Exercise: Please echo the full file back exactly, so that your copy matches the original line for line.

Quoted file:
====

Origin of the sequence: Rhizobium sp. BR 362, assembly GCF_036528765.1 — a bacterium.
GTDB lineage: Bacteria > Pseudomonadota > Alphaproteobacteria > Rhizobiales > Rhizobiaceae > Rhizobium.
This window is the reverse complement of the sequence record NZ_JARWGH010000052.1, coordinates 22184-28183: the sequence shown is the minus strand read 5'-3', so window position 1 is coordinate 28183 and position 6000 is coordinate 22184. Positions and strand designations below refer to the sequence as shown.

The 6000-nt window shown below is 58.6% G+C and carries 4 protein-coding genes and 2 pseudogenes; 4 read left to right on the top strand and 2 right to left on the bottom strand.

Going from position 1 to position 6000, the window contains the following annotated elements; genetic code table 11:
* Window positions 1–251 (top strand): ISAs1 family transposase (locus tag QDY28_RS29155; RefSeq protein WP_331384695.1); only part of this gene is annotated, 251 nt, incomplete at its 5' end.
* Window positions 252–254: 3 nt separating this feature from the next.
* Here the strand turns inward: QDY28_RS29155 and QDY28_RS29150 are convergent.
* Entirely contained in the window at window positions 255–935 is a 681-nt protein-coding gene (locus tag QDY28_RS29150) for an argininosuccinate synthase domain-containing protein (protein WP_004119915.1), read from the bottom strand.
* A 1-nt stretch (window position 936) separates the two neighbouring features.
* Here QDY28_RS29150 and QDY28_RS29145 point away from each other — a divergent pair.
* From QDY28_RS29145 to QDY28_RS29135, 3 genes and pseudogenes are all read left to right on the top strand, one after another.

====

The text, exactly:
Origin of the sequence: Rhizobium sp. BR 362, assembly GCF_036528765.1 — a bacterium.
GTDB lineage: Bacteria > Pseudomonadota > Alphaproteobacteria > Rhizobiales > Rhizobiaceae > Rhizobium.
This window is the reverse complement of the sequence record NZ_JARWGH010000052.1, coordinates 22184-28183: the sequence shown is the minus strand read 5'-3', so window position 1 is coordinate 28183 and position 6000 is coordinate 22184. Positions and strand designations below refer to the sequence as shown.

The 6000-nt window shown below is 58.6% G+C and carries 4 protein-coding genes and 2 pseudogenes; 4 read left to right on the top strand and 2 right to left on the bottom strand.

Going from position 1 to position 6000, the window contains the following annotated elements; genetic code table 11:
* Window positions 1–251 (top strand): ISAs1 family transposase (locus tag QDY28_RS29155; RefSeq protein WP_331384695.1); only part of this gene is annotated, 251 nt, incomplete at its 5' end.
* Window positions 252–254: 3 nt separating this feature from the next.
* Here the strand turns inward: QDY28_RS29155 and QDY28_RS29150 are convergent.
* Entirely contained in the window at window positions 255–935 is a 681-nt protein-coding gene (locus tag QDY28_RS29150) for an argininosuccinate synthase domain-containing protein (protein WP_004119915.1), read from the bottom strand.
* A 1-nt stretch (window position 936) separates the two neighbouring features.
* Here QDY28_RS29150 and QDY28_RS29145 point away from each other — a divergent pair.
* From QDY28_RS29145 to QDY28_RS29135, 3 genes and pseudogenes are all read left to right on the top strand, one after another.